The Relationship between Dopamine Beta Hydroxylase Polymorphisms and Attenuated Psychotic Symptoms in Putatively Prodromal Adolescents 公开

Ko, Chanyoung (2011)

Permanent URL:



Elevated dopamine in the subcortical regions of the brain such as the striatum is strongly
associated with vulnerability to psychotic symptoms. The neural mechanisms of elevated
subcortical dopamine remain ambiguous. Dysregulation of dopamine beta hydroxylase (DBH) is
one possible contributor to abnormal dopamine levels. One functional single nucleotide
polymorphism (SNP) at the DBH gene, -1021C->T, has shown to affect DBH enzyme activity in
plasma and cerebrospinal fluid (CSF). The TT genotype of -1021C->T, in particular, has been
associated with low DBH enzyme activity. Previous studies suggest that lower DBH activity
may contribute to elevated DA levels, which in turn may increase the vulnerability for
developing psychotic symptoms. Participants were administered the Scale for Prodromal
Symptoms (SOPS) as a measure of prodromal symptom severity. Each participant also provided
a saliva sample for DNA extraction. On all four SOPS prodromal symptom scores, there was no
significant difference between individuals who are homozygous C and T allele carriers at -
1021C->T. Furthermore, there were no significant differences among the three genotypes (CC,
CT, and TT) in severity of prodromal symptoms. Though not reaching statistical significance,
"T carriers" and TT genotype prodromal individuals showed a trend toward greater positive
symptom severity compared to the CC genotype adolescents. Such findings that individuals with
the DBH SNP associated with low DBH levels have greater vulnerability for developing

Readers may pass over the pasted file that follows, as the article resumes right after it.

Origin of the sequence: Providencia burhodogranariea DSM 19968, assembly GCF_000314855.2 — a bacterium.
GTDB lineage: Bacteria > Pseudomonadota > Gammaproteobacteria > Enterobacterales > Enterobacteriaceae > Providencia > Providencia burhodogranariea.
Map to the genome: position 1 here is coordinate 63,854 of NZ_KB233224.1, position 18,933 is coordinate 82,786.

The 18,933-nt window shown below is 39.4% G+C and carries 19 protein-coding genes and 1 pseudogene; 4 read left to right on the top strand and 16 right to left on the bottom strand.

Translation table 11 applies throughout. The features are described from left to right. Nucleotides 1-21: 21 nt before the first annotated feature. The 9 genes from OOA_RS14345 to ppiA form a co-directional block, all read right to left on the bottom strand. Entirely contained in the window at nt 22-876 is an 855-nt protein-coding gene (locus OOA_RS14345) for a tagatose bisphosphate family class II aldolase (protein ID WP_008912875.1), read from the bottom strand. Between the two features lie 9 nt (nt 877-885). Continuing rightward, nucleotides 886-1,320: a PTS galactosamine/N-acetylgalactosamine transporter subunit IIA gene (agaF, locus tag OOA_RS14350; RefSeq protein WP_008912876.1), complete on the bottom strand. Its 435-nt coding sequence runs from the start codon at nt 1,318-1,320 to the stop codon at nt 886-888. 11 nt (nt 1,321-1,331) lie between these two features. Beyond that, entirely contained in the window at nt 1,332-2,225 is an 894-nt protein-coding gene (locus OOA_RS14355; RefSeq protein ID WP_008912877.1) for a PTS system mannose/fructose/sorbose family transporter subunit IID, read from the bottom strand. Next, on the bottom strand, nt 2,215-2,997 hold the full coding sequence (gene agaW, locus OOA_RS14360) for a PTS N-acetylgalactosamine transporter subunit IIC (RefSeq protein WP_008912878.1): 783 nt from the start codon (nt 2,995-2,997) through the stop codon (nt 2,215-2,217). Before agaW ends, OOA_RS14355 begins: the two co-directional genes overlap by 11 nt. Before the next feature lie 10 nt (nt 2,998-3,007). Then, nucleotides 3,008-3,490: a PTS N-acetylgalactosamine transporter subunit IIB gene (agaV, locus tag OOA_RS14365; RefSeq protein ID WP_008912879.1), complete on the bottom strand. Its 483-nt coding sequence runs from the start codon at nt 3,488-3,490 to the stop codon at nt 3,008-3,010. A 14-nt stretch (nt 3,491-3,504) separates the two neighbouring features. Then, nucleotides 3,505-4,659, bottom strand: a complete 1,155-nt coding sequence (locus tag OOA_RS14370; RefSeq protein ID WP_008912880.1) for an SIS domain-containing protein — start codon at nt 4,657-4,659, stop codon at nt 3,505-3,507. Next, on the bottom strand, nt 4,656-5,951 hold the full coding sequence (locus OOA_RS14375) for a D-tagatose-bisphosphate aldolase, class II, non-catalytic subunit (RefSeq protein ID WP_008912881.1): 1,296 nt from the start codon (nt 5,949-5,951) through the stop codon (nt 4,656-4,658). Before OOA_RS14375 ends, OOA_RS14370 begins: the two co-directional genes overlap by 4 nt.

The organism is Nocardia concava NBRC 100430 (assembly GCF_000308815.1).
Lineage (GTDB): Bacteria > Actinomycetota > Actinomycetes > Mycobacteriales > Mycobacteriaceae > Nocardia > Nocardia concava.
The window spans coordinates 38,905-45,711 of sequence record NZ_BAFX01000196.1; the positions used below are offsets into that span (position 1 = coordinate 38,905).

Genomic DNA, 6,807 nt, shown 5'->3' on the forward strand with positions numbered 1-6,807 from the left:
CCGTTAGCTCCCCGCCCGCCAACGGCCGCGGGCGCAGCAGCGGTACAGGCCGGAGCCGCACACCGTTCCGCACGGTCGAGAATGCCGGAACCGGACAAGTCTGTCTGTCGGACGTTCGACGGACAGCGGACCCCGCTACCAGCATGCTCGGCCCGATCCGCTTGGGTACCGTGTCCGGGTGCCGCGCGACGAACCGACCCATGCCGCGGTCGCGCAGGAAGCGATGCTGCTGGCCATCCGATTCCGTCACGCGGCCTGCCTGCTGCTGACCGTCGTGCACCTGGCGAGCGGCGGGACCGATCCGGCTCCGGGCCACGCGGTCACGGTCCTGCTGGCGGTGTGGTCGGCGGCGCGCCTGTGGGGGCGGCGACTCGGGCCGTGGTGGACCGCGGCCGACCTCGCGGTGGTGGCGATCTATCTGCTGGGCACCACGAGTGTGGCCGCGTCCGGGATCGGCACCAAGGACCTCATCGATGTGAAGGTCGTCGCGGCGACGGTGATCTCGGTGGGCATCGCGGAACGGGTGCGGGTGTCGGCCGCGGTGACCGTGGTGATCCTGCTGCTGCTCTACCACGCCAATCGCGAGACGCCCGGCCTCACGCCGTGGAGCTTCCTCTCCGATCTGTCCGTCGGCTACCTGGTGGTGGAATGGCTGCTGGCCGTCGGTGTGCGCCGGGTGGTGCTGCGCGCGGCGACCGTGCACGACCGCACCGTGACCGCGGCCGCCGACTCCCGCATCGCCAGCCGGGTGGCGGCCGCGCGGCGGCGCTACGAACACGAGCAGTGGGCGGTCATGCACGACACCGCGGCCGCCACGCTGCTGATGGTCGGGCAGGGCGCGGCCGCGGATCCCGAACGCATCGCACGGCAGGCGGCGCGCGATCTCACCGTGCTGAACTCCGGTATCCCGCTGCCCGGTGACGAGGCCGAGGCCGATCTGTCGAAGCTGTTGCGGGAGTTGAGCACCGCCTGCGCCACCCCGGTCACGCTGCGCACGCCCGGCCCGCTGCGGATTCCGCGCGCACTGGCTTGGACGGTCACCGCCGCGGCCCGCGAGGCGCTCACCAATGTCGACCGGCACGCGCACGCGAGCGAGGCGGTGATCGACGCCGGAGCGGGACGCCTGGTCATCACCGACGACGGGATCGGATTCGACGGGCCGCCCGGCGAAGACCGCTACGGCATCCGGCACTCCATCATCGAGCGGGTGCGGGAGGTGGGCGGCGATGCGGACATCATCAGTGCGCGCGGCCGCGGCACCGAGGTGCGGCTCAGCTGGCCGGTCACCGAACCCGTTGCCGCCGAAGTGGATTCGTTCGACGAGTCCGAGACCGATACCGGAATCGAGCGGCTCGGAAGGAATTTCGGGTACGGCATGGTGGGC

psychotic symptoms are consistent with previous literature. Current findings did not reach
statistical significance, suggesting that the present sample size was not sufficient to detect effects
of the DBH SNP -1021C->T alone on prodromal symptoms in adolescents at high-risk for
developing psychosis. It is likely that the young age of the sample at follow-up contributed to
the lower conversion rate.

Table of Contents

Schizophrenia: Phenomenology and Hypothesized Etiology (2)

The Psychosis Prodrome (7)

Dopamine Beta Hydroxylase (8)

Participants (15)
Procedures (17)
Clinical Measures (17)
DNA Collection and Extraction (19)
Symptom Severity by Diagnostic Groups (23)
Symptom Severity by Genotype (T carrier vs. homozygous C) (24)
Conversion Status by Genotype (T carrier vs. homozygous C) (25)


1 Clinical and Demographic Characteristics (39)
2 Clinical and Demographic Characteristics (1021C/T Genotypes) (40)
3 Clinical and Demographic Characteristics (Homozygous C and T carriers) (41)
4 Genotype Frequencies (1021C/T) in the Sample (42)
5 Genotype Frequencies by Diagnostic Groups (43)
6 Conversion Diagnoses by Diagnostic Groups (44)
7 Conversion Diagnoses by Genotype (Collapsed) (45)
8 Conversion Diagnoses by Genotype (Not collapsed) (46)

1 Mean positive symptoms by DBH SNP groups (CC vs. T Carrier) (48)
2 Mean negative symptoms by DBH SNP groups (CC vs. T Carrier) (49)
3 Mean disorganized symptoms by DBH SNP groups (CC vs. T Carrier)(50)
4 Mean general symptoms by DBH SNP groups (CC vs. T Carrier) (51)
5 Conversion diagnoses by DBH SNP groups (CC vs. T Carrier) (52)
6 Conversion diagnoses by DBH SNP genotypes (CC vs. CT vs. TT) (53)
7 Mean positive symptoms by DBH SNP genotypes (54)
8 Mean negative symptoms by DBH SNP genotypes (55)
9 Mean disorganized symptoms by DBH SNP genotypes (56)
10 Mean general symptoms by DBH SNP genotypes (57)

About this Honors Thesis

Rights statement
  • Permission granted by the author to include this thesis or dissertation in this repository. All rights reserved by the author. Please contact the author for information regarding the reproduction and use of this thesis or dissertation.
  • English
Research field
Committee Chair / Thesis Advisor
Committee Members

Primary PDF

Supplemental Files